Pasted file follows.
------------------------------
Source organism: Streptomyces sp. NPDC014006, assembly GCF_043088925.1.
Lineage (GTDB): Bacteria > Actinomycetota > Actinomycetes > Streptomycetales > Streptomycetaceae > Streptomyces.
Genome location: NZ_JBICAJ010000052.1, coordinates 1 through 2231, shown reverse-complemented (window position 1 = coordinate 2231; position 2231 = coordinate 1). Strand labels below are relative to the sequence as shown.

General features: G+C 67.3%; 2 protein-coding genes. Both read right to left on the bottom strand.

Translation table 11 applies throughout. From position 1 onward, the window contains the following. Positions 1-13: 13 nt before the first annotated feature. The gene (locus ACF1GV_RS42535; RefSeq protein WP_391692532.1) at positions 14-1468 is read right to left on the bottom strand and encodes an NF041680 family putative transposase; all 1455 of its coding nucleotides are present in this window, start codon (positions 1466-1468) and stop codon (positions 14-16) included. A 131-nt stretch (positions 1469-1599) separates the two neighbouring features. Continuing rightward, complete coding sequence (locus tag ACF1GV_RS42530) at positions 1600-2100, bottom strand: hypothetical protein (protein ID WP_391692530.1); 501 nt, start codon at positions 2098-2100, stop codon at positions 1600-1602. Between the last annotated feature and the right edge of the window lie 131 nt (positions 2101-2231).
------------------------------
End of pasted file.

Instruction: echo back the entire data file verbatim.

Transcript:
Source organism: Streptomyces sp. NPDC014006, assembly GCF_043088925.1.
Lineage (GTDB): Bacteria > Actinomycetota > Actinomycetes > Streptomycetales > Streptomycetaceae > Streptomyces.
Genome location: NZ_JBICAJ010000052.1, coordinates 1 through 2231, shown reverse-complemented (window position 1 = coordinate 2231; position 2231 = coordinate 1). Strand labels below are relative to the sequence as shown.

General features: G+C 67.3%; 2 protein-coding genes. Both read right to left on the bottom strand.

Translation table 11 applies throughout. From position 1 onward, the window contains the following. Positions 1-13: 13 nt before the first annotated feature. The gene (locus ACF1GV_RS42535; RefSeq protein WP_391692532.1) at positions 14-1468 is read right to left on the bottom strand and encodes an NF041680 family putative transposase; all 1455 of its coding nucleotides are present in this window, start codon (positions 1466-1468) and stop codon (positions 14-16) included. A 131-nt stretch (positions 1469-1599) separates the two neighbouring features. Continuing rightward, complete coding sequence (locus tag ACF1GV_RS42530) at positions 1600-2100, bottom strand: hypothetical protein (protein ID WP_391692530.1); 501 nt, start codon at positions 2098-2100, stop codon at positions 1600-1602. Between the last annotated feature and the right edge of the window lie 131 nt (positions 2101-2231).